9. If your soil life is there to switch the uptake of N to the update of P by the plant choosing to feed either bacteria or fungi..... Then then theres a saved trip to the hydrostore. Trust the microbes... with out them you wouldnt exist.

  10. thanks for the info, i never did a completely organic grow before, so this information is really helpfull!

    thansk again!

  11. so when the plants are flowering they use fungi, and when they veg they use bacteria?

  12. They use both always but....

    well this should awnser it...

    Microbe Organics
  13. ok i guess this kinda snswers my question

    When the plant receives its signal from the upper world, above the soil, that it is time to switch gears and produce flowers and or fruit, its nutrient requirement changes. Although the mechanics are not well known to this author, studies indicate that the plant then increases the uptake of the ammonia (N) (bioavailable nitrogen) and reduces or stops excreting the carbon which feeds the bacteria/archaea. This effectively starves the bacteria/archaea which will react by dying or becoming dormant. This of course results in a similar reaction by the protozoa and bacterial feeding nematode population. The mycorrhizal fungi previously mentioned is then triggered into increased growth and production. Studies have indicated that the transference of bioavailable phosphorus and potassium to the roots occur mainly as a function of arbuscular mycorrhizal fungal hyphae in symbiotic relationship with the roots of the plant. The fungal hyphae (microscopic strands) grow right into the root cells and exchange nutrients. In exchange for carbon, once again released by the plant, the fungal hyphae delivers the required bioavailable nutrients to the root system. The fungal structure derives these nutrients from organic matter and food sources in the soil, some naturally processed by the other players as previously mentioned. It is my hypothesis that the form of carbon released to stimulate the mycorrhizal activity is of a varied molecular structure from that released to promote the bacteria/archaea population previously discussed, however I have no direct data to substantiate this. There are often different types of bacteria which accompany mycorrhizal fungi, adhering to the fungal hyphae in a symbiotic relationship. It is thought that these bacterial species function to exchange nutrients with the fungi as well as to protect the fungal hyphae from consumption by other microbes and even contribute to the protection of the plant from pathogenic fungi. There are other types of mycorrhizal fungi (ectomycorrhizal) which encapsulate roots rather than entering them but these are mostly associated with trees in the temperate and boreal regions.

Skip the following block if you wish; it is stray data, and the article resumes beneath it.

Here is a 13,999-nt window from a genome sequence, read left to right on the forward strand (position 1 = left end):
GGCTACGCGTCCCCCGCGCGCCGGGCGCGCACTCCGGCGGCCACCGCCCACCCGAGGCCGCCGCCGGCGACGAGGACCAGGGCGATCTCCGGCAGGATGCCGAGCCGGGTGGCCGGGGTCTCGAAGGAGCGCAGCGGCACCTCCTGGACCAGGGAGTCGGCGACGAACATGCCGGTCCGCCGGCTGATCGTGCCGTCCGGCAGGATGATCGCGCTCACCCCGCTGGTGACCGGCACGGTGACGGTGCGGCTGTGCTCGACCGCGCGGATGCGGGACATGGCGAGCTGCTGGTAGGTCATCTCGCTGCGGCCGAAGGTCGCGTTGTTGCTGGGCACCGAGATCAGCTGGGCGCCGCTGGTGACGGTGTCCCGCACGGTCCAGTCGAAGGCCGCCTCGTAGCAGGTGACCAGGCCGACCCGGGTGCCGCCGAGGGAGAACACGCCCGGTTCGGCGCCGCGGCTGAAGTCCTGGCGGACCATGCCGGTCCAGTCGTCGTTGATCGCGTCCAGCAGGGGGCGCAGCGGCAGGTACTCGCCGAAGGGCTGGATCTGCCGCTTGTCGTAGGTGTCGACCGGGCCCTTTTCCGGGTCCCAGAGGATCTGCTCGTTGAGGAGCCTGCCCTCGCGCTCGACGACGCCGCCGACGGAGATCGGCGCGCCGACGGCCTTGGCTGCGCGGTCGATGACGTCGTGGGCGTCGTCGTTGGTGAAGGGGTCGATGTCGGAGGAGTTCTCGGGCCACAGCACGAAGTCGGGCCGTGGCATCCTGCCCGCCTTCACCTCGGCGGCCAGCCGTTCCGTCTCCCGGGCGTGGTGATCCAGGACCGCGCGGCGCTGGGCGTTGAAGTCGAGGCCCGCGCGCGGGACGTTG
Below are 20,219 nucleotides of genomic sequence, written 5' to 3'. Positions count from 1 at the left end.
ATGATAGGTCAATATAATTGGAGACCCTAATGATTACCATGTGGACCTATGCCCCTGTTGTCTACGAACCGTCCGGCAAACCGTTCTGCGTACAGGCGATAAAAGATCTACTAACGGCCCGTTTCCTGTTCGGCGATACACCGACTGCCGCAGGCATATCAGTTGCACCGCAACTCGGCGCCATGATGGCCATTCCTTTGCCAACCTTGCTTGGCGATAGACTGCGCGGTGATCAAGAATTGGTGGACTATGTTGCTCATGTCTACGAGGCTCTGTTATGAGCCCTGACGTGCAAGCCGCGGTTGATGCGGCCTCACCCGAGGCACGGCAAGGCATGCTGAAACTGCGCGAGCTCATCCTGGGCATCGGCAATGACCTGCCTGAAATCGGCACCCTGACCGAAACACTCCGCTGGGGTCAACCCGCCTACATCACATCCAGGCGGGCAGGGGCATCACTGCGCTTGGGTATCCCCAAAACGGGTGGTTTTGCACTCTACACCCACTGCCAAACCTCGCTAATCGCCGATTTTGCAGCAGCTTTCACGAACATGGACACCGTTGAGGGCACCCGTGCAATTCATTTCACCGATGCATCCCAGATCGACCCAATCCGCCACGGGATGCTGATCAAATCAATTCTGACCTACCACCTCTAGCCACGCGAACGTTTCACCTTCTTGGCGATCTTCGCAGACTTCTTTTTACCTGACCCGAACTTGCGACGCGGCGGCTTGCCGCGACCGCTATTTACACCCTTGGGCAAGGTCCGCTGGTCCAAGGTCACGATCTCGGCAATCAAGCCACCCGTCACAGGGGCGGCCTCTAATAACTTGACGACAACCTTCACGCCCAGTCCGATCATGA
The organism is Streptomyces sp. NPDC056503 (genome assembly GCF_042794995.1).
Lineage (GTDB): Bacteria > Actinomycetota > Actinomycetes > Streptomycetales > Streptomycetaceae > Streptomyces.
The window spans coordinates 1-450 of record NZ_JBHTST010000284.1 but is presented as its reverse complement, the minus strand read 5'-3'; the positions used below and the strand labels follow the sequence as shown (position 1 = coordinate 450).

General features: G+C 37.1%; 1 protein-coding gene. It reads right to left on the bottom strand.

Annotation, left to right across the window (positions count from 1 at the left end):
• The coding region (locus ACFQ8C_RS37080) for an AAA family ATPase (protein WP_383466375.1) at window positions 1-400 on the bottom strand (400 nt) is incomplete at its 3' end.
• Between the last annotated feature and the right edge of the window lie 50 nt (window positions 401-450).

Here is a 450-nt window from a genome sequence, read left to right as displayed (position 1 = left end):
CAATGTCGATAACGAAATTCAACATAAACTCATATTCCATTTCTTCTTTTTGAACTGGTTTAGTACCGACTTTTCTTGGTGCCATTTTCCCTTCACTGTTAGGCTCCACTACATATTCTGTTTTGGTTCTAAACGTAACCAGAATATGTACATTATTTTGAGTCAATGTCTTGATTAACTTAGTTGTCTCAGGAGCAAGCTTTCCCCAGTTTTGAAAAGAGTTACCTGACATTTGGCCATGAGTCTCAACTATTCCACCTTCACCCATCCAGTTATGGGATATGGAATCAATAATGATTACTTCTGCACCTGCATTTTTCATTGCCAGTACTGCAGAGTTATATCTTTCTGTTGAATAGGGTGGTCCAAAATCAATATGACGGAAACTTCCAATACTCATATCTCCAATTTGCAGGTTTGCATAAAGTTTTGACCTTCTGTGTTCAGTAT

So you see it is quite a complex arrangement which the plant conducts or controls and there are many facets which yet remain a mystery.
  14. gosh information overload!!! i'm just gonna start with my worm castings and guano, and the oatmeal/EWC combo for now, and ill slowly work my way up

  15. just made some of that FPE bloom stuff its fermenting now should be ready for flowering
  16. I say make yourself a nice ewc, honey, kelp tea and you should be good to go good buddy.
    i'll try it for sure, i love simple tea recipes!!
  18. #18 charlesCarnage, Jun 10, 2013
    Last edited by a moderator: Jun 10, 2013
    OMG i love organics, no more ph probs, no more over fertilizing, no more having to flush out the soil every 2 weeks, and i also save a crap load of money!!!!  I never EVER, have had ladies this happy before!!!  gosh i cant wait to try the finished product!!!!!
    thanks for all the help guys i really appreciate it!!!
    3rd week of flowering(4 weeks of 12/12)

    Attached Files:

  19. What has your regiment mainly been comprised of?
  20. Looking good keep it up!

Share This Page